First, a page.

Solar System Tour – Dwarf Planets

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Back in the 70’s Ben Bova (then the editor of Analog magazine) along with Trudy Bell, produced a wonderfully illustrated book caled Close Up: New Worlds that billed itself as “astounding modern views of the solar system”.

Well, that was 1977.  To date it is to note that it includes Pluto among the planets.

I used that book as a resource while designing SF strategy board games.  It was a great compendium of both known fact and SF speculation.

NASA and other space agencies have taken a lot more pictures since then with Hubble, other space telescopes and a huge variety of probes either taking up orbits or doing fly-bys.

Lets just say it’s been a while since anyone has taken a grand tour the way that Ben and Trudy did back in ’77.  So we’re going to reprise that book using the latest and greatest.

Ceres one of a handful, if not the only, “dwarf planet” orbiting between Mars and Jupiter.
Since the demotion of Pluto, a lot of discussion has gone into the notion of dwarf planets.  The basic definition is a body that has sufficient mass to pull itself into hydrostatic equilibrium, meaning it is spherical, or nearly so.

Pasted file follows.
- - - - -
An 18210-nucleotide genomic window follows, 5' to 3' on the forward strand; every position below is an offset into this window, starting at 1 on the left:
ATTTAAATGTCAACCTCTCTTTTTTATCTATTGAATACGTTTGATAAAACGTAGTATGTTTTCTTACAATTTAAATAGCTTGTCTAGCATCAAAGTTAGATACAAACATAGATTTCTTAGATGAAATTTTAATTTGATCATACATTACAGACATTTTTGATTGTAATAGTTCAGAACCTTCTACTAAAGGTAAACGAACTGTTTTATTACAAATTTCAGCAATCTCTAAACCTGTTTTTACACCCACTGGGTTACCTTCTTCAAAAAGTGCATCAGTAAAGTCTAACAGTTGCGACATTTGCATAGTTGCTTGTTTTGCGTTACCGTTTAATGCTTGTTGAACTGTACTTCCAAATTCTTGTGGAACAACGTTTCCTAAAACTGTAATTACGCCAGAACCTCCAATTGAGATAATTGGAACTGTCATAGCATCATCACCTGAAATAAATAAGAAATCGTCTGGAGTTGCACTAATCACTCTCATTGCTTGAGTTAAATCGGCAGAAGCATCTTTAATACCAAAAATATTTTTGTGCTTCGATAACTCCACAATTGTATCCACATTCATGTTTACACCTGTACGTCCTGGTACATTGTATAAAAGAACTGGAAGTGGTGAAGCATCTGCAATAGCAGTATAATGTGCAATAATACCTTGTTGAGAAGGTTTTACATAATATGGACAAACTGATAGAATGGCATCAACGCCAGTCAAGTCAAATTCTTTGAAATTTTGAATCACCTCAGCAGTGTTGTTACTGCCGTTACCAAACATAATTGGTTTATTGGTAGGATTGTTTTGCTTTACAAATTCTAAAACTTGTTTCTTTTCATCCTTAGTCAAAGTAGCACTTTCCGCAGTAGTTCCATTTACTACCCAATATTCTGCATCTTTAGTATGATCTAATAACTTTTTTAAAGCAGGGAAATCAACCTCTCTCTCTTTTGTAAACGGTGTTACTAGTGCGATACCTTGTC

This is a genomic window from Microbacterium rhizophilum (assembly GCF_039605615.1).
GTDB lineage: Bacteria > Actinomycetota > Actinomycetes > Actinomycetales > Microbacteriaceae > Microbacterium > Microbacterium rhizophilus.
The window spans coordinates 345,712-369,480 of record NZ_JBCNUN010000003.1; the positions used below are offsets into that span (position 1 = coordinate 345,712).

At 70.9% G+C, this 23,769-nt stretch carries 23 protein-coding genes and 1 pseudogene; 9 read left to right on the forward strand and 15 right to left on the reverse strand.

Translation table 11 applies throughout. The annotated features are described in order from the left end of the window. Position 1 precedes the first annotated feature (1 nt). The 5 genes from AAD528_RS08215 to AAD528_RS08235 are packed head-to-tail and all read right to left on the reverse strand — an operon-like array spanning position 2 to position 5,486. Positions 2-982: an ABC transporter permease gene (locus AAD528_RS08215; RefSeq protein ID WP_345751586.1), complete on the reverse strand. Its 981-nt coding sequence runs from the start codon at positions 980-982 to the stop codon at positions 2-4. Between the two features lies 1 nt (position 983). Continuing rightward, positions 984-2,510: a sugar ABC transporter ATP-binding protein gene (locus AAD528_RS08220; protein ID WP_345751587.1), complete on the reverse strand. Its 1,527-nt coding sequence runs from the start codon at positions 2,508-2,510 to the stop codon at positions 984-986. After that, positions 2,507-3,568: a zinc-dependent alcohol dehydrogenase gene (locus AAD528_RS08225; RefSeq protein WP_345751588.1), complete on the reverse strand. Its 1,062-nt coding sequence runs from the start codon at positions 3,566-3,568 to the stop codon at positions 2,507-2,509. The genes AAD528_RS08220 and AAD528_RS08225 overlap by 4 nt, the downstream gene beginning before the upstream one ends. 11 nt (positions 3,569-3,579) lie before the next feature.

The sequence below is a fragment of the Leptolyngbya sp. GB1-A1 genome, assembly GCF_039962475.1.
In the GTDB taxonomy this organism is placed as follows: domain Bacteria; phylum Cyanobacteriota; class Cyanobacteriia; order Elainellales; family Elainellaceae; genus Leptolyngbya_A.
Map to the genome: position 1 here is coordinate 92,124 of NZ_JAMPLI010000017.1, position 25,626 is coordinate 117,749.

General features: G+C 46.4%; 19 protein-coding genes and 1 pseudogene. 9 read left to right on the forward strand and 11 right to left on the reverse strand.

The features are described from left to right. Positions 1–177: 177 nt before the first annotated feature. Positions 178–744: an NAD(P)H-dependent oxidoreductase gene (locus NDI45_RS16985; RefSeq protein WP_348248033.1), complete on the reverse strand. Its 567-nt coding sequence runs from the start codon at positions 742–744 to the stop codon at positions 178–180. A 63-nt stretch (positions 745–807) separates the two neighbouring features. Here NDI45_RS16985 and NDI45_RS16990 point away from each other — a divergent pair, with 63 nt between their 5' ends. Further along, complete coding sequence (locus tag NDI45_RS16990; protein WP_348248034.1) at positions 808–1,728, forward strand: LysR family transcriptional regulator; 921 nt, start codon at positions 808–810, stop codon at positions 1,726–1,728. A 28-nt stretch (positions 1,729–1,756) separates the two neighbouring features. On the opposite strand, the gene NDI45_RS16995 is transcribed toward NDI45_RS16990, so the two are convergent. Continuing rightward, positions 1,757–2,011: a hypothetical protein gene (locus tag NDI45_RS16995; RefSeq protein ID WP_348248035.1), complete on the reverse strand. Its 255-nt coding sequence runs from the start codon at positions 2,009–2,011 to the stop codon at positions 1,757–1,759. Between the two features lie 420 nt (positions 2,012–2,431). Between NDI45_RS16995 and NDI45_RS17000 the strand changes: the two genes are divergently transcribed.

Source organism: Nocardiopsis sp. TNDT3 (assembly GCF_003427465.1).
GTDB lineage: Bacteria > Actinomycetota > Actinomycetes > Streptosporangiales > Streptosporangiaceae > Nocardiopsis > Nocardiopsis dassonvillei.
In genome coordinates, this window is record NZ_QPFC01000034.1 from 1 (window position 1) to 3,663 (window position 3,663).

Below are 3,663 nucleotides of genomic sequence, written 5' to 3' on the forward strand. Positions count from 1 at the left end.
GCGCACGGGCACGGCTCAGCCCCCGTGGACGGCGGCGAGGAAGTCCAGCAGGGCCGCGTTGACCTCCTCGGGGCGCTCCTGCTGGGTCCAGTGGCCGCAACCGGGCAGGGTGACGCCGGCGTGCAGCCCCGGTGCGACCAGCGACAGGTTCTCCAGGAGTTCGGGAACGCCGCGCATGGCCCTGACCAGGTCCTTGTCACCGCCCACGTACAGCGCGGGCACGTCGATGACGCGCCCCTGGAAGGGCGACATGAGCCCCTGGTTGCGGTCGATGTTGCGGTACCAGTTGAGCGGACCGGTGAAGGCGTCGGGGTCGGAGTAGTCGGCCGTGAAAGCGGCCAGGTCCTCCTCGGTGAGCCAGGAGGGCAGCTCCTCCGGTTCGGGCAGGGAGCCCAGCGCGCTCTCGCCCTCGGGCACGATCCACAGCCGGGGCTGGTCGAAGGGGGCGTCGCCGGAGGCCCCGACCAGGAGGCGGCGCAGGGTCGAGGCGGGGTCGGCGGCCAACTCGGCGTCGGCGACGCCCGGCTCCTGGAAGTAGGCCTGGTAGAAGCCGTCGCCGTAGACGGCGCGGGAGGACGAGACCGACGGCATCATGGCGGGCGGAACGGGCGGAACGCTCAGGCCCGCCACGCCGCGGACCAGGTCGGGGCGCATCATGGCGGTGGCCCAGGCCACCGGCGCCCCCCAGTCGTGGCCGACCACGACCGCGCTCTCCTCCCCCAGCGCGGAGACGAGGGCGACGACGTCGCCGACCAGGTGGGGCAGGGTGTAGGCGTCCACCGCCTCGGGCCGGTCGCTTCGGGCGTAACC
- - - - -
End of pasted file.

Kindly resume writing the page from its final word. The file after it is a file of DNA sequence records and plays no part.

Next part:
The majority of dwarf planets are “Trans-Neptunian”, orbiting out past Neptune and/or in the Kuiper belt.
Dwarf planets may range in diameter from nearly 1500 miles (Ceres’ diameter is 587 miles) down to perhaps 187 miles.
Ceres’ orbits 257 million miles from the Sun; Pluto, now classified as a dwarf planet, orbits some 3.67 billion miles out, while Eris, now the most distant dwarf planet discovered, orbits at some 90 billion miles from the Sun.

Ceres’ year is 1,682 days; Pluto, 248 years;  Eris, 558 years

Dwarf planets may be icy, rocky or both.

NASA has a wonderful planetary information resource.  You can learn far more about Mars here

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